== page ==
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The folks behind the Frenchmen Art Market secured this location alongside popular local venues like Siberia and AllWays Lounge. Set up in a former auto body shop, the Art Garage brings even more local artwork to the masses, along with a broader focus on community engagement. Patrons can Sharpie their names onto a papier-mâché elephant while taking in thought-provoking works like “Flying (more) Signs,” which features placards from the homeless and transient community. The collection has since been compiled into a coffee table book, the proceeds of which benefit the homeless charity Crescent City Outreach. Art Garage has more in the works and recently played host to New Orleans' Writers Resist, where local authors read works by Martin Luther King, Jr., Allen Ginsberg, Audre Lorde, and more.
The vibe of Sisters in Christ is that of warm nostalgia for the city's old hardcore punk scene. Still, the Magazine St record shop is in no way out of date, stocking its shelves with the latest and greatest from local artists and DIYers. Sisters in Christ might even buy your vinyl or tapes if you walk in with a crate, and they're open to nearly anything, so long as it's not on a CD. The shop also puts on shows, and includes Mae's Guitars and Rank & File Books, which focuses on radical and anarchist literature just like Iron Rail used to. Ah, those were the days.
Our “House of the Rising Sun” rap has given way to some seriously lacking sex shops. What's widely available is mostly novelty supplies for bachelor parties and trite Mardi Gras pranks. Luckily, Dynamo has, ahem, filled a much-needed void, providing a sex-positive space to explore and indulge in toys, lube, and kink selections, some of which come straight from local creators. The female-owned, education-focused shop has come a long way since its days of pop-up locations and merch booths, opening up this permanent home in the Marigny.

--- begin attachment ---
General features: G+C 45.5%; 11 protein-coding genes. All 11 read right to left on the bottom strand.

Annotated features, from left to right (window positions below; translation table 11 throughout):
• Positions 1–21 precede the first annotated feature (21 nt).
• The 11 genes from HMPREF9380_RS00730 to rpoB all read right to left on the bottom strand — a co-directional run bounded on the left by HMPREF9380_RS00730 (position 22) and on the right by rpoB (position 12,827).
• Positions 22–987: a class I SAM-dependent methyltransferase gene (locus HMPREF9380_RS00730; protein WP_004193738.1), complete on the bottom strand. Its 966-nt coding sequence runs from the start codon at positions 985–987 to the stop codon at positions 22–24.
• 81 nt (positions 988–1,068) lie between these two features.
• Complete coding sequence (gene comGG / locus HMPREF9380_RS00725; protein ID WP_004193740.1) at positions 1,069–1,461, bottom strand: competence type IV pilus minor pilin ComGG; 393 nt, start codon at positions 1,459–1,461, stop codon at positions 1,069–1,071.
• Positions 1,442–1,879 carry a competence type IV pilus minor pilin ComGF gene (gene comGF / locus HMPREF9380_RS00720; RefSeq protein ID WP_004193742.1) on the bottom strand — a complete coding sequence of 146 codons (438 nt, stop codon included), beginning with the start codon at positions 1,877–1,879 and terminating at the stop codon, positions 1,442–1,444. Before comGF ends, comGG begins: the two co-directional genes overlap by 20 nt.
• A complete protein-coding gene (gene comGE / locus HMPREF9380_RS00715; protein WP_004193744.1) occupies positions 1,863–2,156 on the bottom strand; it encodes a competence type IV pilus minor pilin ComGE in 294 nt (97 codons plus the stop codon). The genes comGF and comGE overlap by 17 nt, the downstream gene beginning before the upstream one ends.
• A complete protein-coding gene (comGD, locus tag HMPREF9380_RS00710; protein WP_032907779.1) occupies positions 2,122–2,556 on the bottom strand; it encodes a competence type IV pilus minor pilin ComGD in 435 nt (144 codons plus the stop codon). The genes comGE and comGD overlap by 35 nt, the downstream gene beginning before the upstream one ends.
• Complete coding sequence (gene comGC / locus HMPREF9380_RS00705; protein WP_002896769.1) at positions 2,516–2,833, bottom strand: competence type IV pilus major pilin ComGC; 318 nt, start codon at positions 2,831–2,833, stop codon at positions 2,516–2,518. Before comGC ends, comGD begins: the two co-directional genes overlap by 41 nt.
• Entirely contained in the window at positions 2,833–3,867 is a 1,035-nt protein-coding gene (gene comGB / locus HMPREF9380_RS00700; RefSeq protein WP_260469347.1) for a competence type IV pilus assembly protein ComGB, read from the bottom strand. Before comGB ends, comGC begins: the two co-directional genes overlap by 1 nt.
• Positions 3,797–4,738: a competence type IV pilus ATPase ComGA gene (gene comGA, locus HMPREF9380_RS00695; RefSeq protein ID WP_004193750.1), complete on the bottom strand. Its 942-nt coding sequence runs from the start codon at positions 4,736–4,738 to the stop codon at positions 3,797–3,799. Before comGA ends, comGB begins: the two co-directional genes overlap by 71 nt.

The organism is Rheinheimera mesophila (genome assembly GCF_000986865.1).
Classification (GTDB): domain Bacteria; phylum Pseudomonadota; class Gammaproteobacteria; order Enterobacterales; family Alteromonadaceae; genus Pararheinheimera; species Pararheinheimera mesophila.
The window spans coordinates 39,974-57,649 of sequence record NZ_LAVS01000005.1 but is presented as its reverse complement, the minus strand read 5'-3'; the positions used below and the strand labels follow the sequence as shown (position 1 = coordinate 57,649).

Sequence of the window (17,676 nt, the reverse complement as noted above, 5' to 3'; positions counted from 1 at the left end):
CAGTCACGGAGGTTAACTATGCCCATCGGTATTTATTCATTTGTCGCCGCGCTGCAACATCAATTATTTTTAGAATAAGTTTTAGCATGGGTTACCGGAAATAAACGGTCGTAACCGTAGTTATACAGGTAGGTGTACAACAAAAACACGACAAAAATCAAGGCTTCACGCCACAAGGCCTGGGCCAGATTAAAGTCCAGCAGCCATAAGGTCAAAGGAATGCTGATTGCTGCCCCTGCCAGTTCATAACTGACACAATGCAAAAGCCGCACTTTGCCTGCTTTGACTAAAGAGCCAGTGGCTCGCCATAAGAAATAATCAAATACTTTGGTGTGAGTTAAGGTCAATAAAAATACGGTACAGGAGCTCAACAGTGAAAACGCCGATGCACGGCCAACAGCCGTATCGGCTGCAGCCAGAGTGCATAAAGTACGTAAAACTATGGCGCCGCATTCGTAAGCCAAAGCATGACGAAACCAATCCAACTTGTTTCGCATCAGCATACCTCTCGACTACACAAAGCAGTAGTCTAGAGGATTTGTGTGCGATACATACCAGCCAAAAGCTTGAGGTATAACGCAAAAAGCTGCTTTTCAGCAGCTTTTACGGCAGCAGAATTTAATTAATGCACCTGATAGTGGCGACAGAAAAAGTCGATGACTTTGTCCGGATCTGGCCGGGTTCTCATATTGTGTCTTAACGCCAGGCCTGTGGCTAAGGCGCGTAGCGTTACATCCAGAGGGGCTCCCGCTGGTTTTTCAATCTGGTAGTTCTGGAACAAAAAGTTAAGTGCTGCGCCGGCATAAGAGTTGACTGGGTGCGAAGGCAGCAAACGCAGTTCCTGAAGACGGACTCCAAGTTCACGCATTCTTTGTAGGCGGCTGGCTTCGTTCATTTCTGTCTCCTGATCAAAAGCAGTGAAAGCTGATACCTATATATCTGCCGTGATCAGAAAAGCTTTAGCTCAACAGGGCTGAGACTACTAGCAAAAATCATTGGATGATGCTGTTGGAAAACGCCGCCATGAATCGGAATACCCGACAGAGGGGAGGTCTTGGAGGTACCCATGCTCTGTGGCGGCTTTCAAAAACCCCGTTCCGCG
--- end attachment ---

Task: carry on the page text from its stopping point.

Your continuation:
Yep, that Chris Rose got a tour guide license and he's telling the city's story once more. The Pulitzer Prize-winning journalist centers his trenchant focus on the great Ernie K-Doe and his proclamation that “all music came from New Orleans.” Rose sidesteps the dubious haunted tours and spits at the campy vampire outings in favor of singing and dancing through the French Quarter in its entirety. It's what makes his tour a delight to locals and fully worth supporting -- there are only so many times you can hear the twisted tales of the LaLaurie Mansion or peep yet another Benjamin Button filming location devoid of context.
The name almost says it all. Defend New Orleans is a feisty apparel shop fighting for the city’s needy at the front lines, and looking damn good doing so. Portions from its profits have benefitted a smattering of New Orleans charities, including the Arts Council of New Orleans and Team Gleason. DNO's focus also extends beyond city lines -- in the wake of the Louisiana floods that devastated Ascension, Livingston, and East Baton Rouge, the company rolled out an “I Love Louisiana” line, donating all its profits to those affected. Items are still available for purchase at DNO's Garden District and CBD locations as well as online, with 20% of proceeds going to ongoing support of the flood victims.